*Â Deliberate misinterpretation or comprehension problems?
Â GRIFFITH University’s Muslim scholar Mohamad Abdalla has vowed not to “chase” any more Saudi government funds and admitted that accepting money from Riyadh was not a good look for his Queensland institution.
* But yesterday he said the same thing only to contradict himself by saying that he will get Saudi funding when no one isÂ looking. So which one is it?
Dr Abdalla, who helped Griffith University obtain a $100,000 Saudi embassy grant for his Islamic Research Unit, yesterday also praised a controversial Islamic group, which has a Brisbane arm, but said he was not its leader.
Queensland’s Police Commissioner Bob Atkinson last night intervened to support the Islamic scholar, who, The Australian revealed last week, had in 2006 sought $1.37 million from the Saudi embassy and offered to keep elements of the deal secret.
Mr Atkinson praised Dr Abdalla for engaging with the authorities and promoting harmony between Brisbane’s Muslims and the rest of the community.
* Sure. That should be normal. But does that mean Islam-critics like Ayaan Ali Hirsi, Wafa Sultan, Taslima Nasreen or Salman Rushdie are safe from Muslim attacks in Australia?
Â He dismissed Dr Abdalla’s links to Tablighi Jamaat, whose overseas members have been linked to al-Qa’ida and the 2005 London bombings, saying the Griffith academic was a role model for young Muslim men.
“His stance, from what I have seen of him, is in terms of being a moderate person, a sensible person, a person who encourages the Islamic community to engage with the broader Australian community,” Mr Atkinson said.
* Just wait and see, Mr. Atkinson. As soon as these “moderates” gain strength in numbers you will see some changes you won’t like.
(He) works extremely well with youth and has a very positive influence on youth.”
Mr Atkinson said Dr Abdalla had encouraged young Muslims to join Queensland’s police force.
*Â Mr. Atkinson: how will Muslims in the police force handle rape cases when the perp is a Muslim? Any idea?
Dr Abdalla admitted that if the Saudi embassy were to approve the remaining $1.27 million in funding sought by Griffith, he would advise the university against accepting it.
“I would say: no, don’t take the money,” he said.
Dr Abdalla, the director of Griffith’s Islamic Research Unit, played down accusations that the Saudi grant would influence the university’s agenda.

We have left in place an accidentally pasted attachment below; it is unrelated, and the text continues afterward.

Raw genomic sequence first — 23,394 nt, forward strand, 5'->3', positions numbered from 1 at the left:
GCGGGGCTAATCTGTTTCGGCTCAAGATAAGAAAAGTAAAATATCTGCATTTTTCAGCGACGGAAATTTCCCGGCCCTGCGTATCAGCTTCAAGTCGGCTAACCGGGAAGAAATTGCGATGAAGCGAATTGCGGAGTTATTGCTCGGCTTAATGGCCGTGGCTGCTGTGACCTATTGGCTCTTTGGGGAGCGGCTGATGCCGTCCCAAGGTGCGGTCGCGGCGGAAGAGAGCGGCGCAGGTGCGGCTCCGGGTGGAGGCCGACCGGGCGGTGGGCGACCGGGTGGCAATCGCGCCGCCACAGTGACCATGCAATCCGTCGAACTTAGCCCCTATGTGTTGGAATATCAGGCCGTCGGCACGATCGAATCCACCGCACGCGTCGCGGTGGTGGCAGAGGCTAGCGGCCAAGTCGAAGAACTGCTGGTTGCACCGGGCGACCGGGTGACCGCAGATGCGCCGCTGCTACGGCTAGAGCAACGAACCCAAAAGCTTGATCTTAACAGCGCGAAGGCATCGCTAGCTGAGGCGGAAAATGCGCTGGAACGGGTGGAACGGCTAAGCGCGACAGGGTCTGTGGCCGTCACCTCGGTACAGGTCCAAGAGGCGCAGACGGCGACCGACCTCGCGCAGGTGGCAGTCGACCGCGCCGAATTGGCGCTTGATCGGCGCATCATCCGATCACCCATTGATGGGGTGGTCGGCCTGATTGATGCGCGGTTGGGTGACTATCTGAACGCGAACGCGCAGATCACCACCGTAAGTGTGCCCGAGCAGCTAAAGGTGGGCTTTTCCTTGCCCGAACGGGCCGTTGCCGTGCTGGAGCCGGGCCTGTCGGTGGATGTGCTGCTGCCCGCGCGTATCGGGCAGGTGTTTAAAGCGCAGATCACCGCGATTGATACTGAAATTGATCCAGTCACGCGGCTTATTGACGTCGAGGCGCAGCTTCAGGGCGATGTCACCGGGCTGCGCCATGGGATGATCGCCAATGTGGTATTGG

“(The argument) that Saudi money would affect us is farcical,” he said.
“I will not chase them – Saudi or non-Saudi.
“We would like to be seen as doing work that is not going to be influenced.”
Asked if he accepted that receiving Saudi funding was a bad look for the university, Dr Abdalla said: “Yes, it is”.
He said he would not return the $100,000 grant and would not rule out accepting unsolicited Saudi funds in the future.
The Australian yesterday revealed that Muslim leader Fadi Rahman, who is close to Dr Abdalla, said the academic was the leader of the Tablighi in Brisbane.
* Why would he not tell the truth in this case?
Experts say the group’s non-violent teachings about the importance of the afterlife had left some of its young followers susceptible to recruitment as suicide bombers.
* What…? Read this sentence again. That doesn’t make sense…
Dr Abdalla denied he was the leader of the Tablighi in Brisbane. However, he was sympathetic to its ideals and the group was represented at the Kuraby Mosque - in Brisbane’s southeast – where he is one of the leaders.
* So he is not the leader, but he is one of the leaders…???
Queensland District Court judge Clive Wall last week accused Griffith University of becoming an “agent” through which the Saudi embassy was propagating hardline Islam.
* Dr Abdalla refused to answer questions about his connection with the Tablighi when interviewed by The Australian, except to say membership of the group was not controversial.
He also compared Griffith to Pakistan’s madrassas, which are notorious for breeding radicals.
When Vice-Chancellor Ian O’Connor defended the university’s pursuit of Saudi funding in an opinion article published in The Australian last week, he came under fire for using Wikipedia as a source of his material and for his confused interpretation of Islam.
Â Ameer Ali, our ‘moderate Muslim’ advisor:
Â Ameer AliÂ warned of the dangers of the radicalisation of Muslim university students, saying these students should be critical of everything they are told by secretive Islamic groups.
Howard government adviser Ameer Ali says an “educational revolution” is needed, with students taught to challenge ideologies espoused by hardline groups such as Tablighi Jamaat and Hizb ut-Tahrir, without fear of being ostracised.
“This revolution in modern education has become all the more urgent in the light of competing and dangerous ideologies that … capture the hearts and minds of vulnerable sectors of disgruntled communities,” he says.
“Until the West embraces these progressive educational measures, TJ and HT will continue to thrive and their followers will continue to become fodder for jihadist and martyrdom operators.”
There has been widespread concern that groups such as Tablighi Jamaat and Hizb ut-Tahrir are recruiting on university campuses.